Third District City Councilwoman Suzie Price wrote Thursday in an email to constituents, “It is rare to get to see your Councilmember working in their ‘day jobs,' but here is an opportunity to do just that this Friday night, Jan. 8."
The councilwoman has spent more than 20 years in her career as a prosecutor, and is currently serving as Assistant District Attorney and “Head of Court,” managing one of the four branch courts at the Orange County District Attorney’s Office.
Friday, the NBC show "Dateline" will feature the case of People v. Kocontes, prosecution of Lonnie Kocontes for a murder that occurred in 2006, off the coast of Italy. Price was the lead prosecutor.
“I filed this case seven years ago (2013) and the trial finally began in January 2020.” Price wrote in the email.
According to Price, the trial lasted six months (due to a COVID break from March to May) and the jury reached a verdict on June 15. The defendant was sentenced in September. Micki Kanesaki’s family finally obtained justice 14 years after her death.
The ship where the crime occurred is no stranger to Long Beach — nor is she shy when it comes to getting attention. As the Grunion's On the Water columnist, you know I feel obligated to share some of the vessel’s history — especially since I’ve sailed aboard twice.
First of all, any ship whose godmother is Whoopi Goldberg has got to be interesting.
The ship started as the MS Scandinavia in 1981, as a ferry, with the deck below to carry cars. Records show she was the biggest car ferry in the world at the time. In 1985, she became MS Star Dancer and started sailing from Los Angeles on 3- and 4-day party cruises to Ensenada.
Next, she was the MS Viking Serenade — by then the car decks had been converted to passenger cabin decks.
According to Betty Morgan of American Express Travel, the ship was considered the ugly duckling of the Royal Caribbean Fleet, and sailed Alaskan cruises for a number of years.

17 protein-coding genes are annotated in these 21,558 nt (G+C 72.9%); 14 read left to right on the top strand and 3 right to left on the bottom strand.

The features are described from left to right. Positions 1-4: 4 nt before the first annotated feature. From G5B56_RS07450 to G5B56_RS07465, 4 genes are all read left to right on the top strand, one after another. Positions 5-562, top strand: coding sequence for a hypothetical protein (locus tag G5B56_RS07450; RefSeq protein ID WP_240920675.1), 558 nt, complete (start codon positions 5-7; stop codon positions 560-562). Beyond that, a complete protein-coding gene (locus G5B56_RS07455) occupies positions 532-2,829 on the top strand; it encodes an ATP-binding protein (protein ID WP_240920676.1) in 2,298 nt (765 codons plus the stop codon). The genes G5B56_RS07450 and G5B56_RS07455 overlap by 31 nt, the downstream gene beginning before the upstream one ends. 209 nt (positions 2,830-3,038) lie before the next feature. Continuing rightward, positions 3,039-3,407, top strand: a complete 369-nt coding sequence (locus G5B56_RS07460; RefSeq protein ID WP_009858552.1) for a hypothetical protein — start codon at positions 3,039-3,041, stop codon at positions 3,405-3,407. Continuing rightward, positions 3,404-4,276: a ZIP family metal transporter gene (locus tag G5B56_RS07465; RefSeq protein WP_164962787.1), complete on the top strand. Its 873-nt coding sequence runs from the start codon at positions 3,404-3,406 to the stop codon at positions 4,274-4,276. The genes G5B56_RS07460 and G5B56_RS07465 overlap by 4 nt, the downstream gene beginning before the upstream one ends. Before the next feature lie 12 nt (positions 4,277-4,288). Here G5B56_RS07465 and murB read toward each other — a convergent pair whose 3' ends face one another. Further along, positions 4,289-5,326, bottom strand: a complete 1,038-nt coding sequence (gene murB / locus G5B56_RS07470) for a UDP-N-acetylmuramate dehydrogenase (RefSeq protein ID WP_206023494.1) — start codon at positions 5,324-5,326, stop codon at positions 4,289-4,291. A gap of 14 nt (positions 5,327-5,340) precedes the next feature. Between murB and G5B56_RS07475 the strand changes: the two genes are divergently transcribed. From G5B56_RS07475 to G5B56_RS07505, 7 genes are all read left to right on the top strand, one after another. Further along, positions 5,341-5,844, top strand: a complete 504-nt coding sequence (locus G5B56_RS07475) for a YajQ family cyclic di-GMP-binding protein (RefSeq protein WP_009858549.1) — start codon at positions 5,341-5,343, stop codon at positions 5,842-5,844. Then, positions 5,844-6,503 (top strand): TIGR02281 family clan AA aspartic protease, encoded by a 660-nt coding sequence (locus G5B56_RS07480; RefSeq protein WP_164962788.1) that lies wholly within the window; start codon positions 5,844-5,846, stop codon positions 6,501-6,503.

In 1988, Scott Rolston murdered his wife Karen Waltz by strangling her and dumping the body overboard. According to news accounts, his plan was make it appear a drowning. Since the ship was built as a ferry, it was not tiered — so the body fell straight down. The unique history of the ship and its design was a key factor in the covering up a murder.
Soon after, the ship sold again and became MS Island Escape.
That’s when the ship was the star of a reality TV series, a precursor to Bravo’s "Below Deck." The 10 episodes featured after-hours stories of crew members.
On May 25, 2006, while aboard the Island Escape, Micki Kanesaki was murdered, and the prime suspect was her ex-husband, Lonnie Kocontes. Some news sources reported Kanesaki was murdered in the same manner as Karen Waltz 18 years earlier.
The ship changed hands several more times, including a buyer who planned to convert it to a hotel, one that used her as a facility for asylum seekers, and after some dubious service in Khalifa, Abu Dhabi, she was scrapped in Alang.
Councilwoman Price’s note closes with, “Tune in to see this interesting case and get a chance to learn more about the work I do in my career.”
She also suggests residents order take out or delivery from a local restaurant and enjoy dinner and a show from home.